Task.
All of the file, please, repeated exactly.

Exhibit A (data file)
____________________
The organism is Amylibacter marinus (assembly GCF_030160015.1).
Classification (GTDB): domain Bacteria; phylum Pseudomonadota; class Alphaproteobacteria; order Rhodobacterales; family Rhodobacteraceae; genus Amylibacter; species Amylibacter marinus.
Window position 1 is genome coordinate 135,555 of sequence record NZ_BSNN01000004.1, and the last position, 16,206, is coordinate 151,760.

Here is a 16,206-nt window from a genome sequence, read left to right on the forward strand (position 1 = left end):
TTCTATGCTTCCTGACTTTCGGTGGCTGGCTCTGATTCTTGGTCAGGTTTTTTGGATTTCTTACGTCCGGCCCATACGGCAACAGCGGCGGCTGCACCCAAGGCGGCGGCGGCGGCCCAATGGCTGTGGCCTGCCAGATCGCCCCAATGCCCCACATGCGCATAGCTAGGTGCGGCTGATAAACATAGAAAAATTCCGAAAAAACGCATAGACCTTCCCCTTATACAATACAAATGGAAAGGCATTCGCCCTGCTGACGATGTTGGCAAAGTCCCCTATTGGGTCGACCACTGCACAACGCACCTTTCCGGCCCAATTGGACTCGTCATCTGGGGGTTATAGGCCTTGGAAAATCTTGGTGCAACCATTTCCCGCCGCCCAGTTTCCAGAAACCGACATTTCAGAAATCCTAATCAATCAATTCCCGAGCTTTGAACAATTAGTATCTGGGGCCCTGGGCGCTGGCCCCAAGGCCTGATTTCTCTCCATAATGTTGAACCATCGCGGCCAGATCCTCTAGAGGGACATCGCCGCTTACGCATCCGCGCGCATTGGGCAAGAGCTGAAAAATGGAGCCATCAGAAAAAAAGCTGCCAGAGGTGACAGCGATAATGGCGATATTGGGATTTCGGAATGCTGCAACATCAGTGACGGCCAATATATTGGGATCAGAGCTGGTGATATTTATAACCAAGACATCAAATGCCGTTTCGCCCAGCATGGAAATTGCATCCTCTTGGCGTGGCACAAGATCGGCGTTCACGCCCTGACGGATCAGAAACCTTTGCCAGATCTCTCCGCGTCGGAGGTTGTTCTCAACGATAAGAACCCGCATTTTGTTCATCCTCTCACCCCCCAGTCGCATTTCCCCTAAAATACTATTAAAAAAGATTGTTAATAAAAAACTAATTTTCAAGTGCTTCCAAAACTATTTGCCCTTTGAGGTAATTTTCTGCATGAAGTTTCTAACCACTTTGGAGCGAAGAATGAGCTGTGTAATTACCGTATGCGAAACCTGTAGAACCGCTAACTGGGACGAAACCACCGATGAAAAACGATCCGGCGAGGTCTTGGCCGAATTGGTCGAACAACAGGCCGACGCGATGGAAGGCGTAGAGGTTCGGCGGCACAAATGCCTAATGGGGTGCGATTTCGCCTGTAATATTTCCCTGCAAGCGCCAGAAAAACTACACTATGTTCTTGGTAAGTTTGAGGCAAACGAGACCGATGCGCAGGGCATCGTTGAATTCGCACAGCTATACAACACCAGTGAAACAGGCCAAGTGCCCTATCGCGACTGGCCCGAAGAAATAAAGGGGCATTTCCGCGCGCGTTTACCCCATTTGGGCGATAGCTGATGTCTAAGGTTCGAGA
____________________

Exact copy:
The organism is Amylibacter marinus (assembly GCF_030160015.1).
Classification (GTDB): domain Bacteria; phylum Pseudomonadota; class Alphaproteobacteria; order Rhodobacterales; family Rhodobacteraceae; genus Amylibacter; species Amylibacter marinus.
Window position 1 is genome coordinate 135,555 of sequence record NZ_BSNN01000004.1, and the last position, 16,206, is coordinate 151,760.

Here is a 16,206-nt window from a genome sequence, read left to right on the forward strand (position 1 = left end):
TTCTATGCTTCCTGACTTTCGGTGGCTGGCTCTGATTCTTGGTCAGGTTTTTTGGATTTCTTACGTCCGGCCCATACGGCAACAGCGGCGGCTGCACCCAAGGCGGCGGCGGCGGCCCAATGGCTGTGGCCTGCCAGATCGCCCCAATGCCCCACATGCGCATAGCTAGGTGCGGCTGATAAACATAGAAAAATTCCGAAAAAACGCATAGACCTTCCCCTTATACAATACAAATGGAAAGGCATTCGCCCTGCTGACGATGTTGGCAAAGTCCCCTATTGGGTCGACCACTGCACAACGCACCTTTCCGGCCCAATTGGACTCGTCATCTGGGGGTTATAGGCCTTGGAAAATCTTGGTGCAACCATTTCCCGCCGCCCAGTTTCCAGAAACCGACATTTCAGAAATCCTAATCAATCAATTCCCGAGCTTTGAACAATTAGTATCTGGGGCCCTGGGCGCTGGCCCCAAGGCCTGATTTCTCTCCATAATGTTGAACCATCGCGGCCAGATCCTCTAGAGGGACATCGCCGCTTACGCATCCGCGCGCATTGGGCAAGAGCTGAAAAATGGAGCCATCAGAAAAAAAGCTGCCAGAGGTGACAGCGATAATGGCGATATTGGGATTTCGGAATGCTGCAACATCAGTGACGGCCAATATATTGGGATCAGAGCTGGTGATATTTATAACCAAGACATCAAATGCCGTTTCGCCCAGCATGGAAATTGCATCCTCTTGGCGTGGCACAAGATCGGCGTTCACGCCCTGACGGATCAGAAACCTTTGCCAGATCTCTCCGCGTCGGAGGTTGTTCTCAACGATAAGAACCCGCATTTTGTTCATCCTCTCACCCCCCAGTCGCATTTCCCCTAAAATACTATTAAAAAAGATTGTTAATAAAAAACTAATTTTCAAGTGCTTCCAAAACTATTTGCCCTTTGAGGTAATTTTCTGCATGAAGTTTCTAACCACTTTGGAGCGAAGAATGAGCTGTGTAATTACCGTATGCGAAACCTGTAGAACCGCTAACTGGGACGAAACCACCGATGAAAAACGATCCGGCGAGGTCTTGGCCGAATTGGTCGAACAACAGGCCGACGCGATGGAAGGCGTAGAGGTTCGGCGGCACAAATGCCTAATGGGGTGCGATTTCGCCTGTAATATTTCCCTGCAAGCGCCAGAAAAACTACACTATGTTCTTGGTAAGTTTGAGGCAAACGAGACCGATGCGCAGGGCATCGTTGAATTCGCACAGCTATACAACACCAGTGAAACAGGCCAAGTGCCCTATCGCGACTGGCCCGAAGAAATAAAGGGGCATTTCCGCGCGCGTTTACCCCATTTGGGCGATAGCTGATGTCTAAGGTTCGAGA